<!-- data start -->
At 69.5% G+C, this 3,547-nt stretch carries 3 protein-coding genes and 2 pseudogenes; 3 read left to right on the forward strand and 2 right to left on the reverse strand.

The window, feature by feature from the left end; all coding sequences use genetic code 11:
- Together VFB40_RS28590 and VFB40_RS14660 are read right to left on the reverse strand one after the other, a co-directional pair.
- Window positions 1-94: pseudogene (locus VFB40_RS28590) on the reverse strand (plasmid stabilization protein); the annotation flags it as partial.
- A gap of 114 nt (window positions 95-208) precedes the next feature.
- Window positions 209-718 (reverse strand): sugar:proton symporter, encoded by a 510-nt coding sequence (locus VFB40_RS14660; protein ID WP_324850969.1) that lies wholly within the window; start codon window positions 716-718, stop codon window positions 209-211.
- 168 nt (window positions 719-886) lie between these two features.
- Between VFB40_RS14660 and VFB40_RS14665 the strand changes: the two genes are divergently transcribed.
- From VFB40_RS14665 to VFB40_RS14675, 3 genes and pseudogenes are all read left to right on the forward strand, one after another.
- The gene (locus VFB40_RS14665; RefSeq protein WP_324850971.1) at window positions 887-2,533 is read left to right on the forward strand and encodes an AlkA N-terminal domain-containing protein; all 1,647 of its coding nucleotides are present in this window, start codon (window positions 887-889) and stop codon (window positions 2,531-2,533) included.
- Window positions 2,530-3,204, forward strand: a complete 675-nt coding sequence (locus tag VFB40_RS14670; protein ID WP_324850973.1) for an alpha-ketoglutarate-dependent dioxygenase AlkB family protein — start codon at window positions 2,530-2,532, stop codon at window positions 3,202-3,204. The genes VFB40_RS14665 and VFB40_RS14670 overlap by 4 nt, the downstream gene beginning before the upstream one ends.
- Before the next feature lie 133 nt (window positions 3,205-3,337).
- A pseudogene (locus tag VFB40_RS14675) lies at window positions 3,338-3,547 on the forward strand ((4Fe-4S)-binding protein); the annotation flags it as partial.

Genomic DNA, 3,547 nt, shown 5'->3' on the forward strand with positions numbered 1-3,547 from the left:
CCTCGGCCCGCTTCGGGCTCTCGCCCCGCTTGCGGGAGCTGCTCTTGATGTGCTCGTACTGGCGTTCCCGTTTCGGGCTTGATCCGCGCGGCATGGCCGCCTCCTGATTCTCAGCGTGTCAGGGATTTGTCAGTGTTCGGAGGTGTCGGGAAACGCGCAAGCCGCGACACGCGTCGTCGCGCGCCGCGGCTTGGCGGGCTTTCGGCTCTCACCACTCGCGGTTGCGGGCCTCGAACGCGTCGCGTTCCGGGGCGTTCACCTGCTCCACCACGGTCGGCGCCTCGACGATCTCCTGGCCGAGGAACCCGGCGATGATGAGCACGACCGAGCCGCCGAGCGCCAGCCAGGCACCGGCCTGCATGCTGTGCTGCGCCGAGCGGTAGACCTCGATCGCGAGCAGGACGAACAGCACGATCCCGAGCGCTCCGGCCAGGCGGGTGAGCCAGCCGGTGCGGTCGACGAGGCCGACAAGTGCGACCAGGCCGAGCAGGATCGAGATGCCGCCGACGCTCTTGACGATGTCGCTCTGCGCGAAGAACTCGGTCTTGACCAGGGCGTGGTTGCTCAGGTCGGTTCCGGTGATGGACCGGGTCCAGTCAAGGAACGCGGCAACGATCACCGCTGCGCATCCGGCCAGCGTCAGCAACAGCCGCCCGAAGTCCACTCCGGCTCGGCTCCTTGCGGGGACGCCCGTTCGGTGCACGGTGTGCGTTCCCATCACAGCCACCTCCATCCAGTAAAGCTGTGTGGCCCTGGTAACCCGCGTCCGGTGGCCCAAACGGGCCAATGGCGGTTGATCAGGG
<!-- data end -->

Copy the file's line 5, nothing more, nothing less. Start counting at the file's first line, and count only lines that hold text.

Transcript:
- A gap of 114 nt (window positions 95-208) precedes the next feature.